Who was Philip the evangelist?
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Philip the evangelist was one of the original “servers of tables” or deacons. His name in the list of deacons follows Stephen’s. “And the saying pleased the whole multitude. And they chose Stephen, a man full of faith and the Holy Spirit, and Philip, Prochorus, Nicanor, Timon, Parmenas, and Nicolas, a proselyte from Antioch” (Acts 6:5). Bible students assume that this Philip was one of the seventy-two men whom Jesus sent out (Luke 10:1).
His work was described as that of the “evangelist” (Acts 8:5–13, 26–40). The evangelist designation is not to be thought of as a title, but as a description of his ministry, the result of his reception of that particular gift from the Holy Spirit (Ephesians 4:11; Acts 13:1).
Philip was engrossed in preaching the Word, but when the “great persecution” took place in Acts 8:1, he left Jerusalem to preach in Samaria (Acts 8:5–12). After that, the Holy Spirit led Philip to witness to an Ethiopian eunuch, who was a member of the court of Candace, the Ethiopian queen. Philip saw the eunuch sitting in his chariot trying to understand the passage in the book of Isaiah chapter 53 about the Messiah, so Philip “preached Jesus to him” (Acts 8:35). The eunuch accepted Jesus Christ as his personal Savior and got baptized (Acts 8:26–39). Immediately after the baptism, the Spirit of the Lord carried Philip away to Azotus, where he continued to evangelize all the cities till he came to Caesarea (Acts 8:40).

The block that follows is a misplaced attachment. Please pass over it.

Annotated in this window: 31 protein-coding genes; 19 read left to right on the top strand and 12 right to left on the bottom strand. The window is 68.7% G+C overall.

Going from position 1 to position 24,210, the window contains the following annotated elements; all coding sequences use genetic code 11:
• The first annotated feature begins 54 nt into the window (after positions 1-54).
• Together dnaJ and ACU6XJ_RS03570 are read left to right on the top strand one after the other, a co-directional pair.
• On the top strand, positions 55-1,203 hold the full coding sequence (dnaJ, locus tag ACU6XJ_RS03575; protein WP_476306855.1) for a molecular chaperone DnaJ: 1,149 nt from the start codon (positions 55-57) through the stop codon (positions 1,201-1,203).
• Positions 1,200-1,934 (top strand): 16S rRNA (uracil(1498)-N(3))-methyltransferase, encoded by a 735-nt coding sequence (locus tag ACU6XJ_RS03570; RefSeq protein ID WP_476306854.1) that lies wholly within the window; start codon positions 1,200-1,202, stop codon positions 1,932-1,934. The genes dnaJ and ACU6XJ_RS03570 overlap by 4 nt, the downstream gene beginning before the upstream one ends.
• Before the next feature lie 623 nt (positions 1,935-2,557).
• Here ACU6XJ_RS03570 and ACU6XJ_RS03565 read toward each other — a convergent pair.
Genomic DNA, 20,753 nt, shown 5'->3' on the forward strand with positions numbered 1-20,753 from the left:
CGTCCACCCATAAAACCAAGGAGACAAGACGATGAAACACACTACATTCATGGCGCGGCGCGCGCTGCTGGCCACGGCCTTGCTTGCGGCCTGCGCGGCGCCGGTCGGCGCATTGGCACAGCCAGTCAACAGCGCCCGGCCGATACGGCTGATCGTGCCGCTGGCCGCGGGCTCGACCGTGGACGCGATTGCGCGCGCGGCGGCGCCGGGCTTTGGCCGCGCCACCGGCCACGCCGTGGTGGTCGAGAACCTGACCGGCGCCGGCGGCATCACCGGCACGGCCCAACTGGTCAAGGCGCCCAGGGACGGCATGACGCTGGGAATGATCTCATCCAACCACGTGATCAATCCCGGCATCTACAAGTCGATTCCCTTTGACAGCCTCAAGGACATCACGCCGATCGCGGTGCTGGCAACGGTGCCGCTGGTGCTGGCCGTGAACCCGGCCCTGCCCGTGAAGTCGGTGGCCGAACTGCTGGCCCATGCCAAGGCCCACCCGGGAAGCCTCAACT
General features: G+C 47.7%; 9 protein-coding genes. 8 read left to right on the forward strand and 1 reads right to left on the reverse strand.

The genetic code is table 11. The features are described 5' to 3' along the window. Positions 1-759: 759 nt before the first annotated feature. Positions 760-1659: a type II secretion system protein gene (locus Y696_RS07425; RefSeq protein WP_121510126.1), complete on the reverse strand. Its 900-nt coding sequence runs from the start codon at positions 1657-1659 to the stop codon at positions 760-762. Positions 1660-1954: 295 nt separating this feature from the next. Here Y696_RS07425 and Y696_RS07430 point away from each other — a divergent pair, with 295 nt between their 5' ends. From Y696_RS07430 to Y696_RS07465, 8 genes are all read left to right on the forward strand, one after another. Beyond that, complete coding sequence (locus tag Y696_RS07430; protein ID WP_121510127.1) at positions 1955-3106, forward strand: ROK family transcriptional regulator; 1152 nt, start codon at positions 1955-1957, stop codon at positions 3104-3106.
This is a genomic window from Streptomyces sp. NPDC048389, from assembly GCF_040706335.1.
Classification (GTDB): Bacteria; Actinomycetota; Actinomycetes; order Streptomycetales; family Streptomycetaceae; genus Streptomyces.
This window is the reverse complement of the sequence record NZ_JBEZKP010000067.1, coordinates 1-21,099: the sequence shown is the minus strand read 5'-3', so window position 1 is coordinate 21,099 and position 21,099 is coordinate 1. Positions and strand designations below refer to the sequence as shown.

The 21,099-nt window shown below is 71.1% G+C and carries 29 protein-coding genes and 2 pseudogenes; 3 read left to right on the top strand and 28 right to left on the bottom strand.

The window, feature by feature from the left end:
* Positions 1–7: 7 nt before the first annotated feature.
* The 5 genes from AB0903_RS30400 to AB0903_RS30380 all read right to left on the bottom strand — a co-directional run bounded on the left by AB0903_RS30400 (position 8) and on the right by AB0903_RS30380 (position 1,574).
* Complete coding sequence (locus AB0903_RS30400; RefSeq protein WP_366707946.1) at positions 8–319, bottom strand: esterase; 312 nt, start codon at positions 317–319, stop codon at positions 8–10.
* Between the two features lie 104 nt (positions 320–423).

Philip’s labors as an evangelist took him far beyond the limits of Caesarea, where he was last seen (Acts 8:40). He may have preached up and down the coasts of Palestine and Phoenicia, along with others who were scattered abroad during the persecution following Stephen’s death (Acts 11:19).
Many years later, Paul and Luke came from Caesarea and visited with Philip and stayed at his house (Acts 21:8). This is probably the first time Philip and Luke had met, and likewise also the first time Philip and Paul had crossed paths. The gift of prophecy was also given to Philip’s family members for he had four unmarried daughters at that time, all of whom had the gift of prophecy (Acts 21:9).
In His service,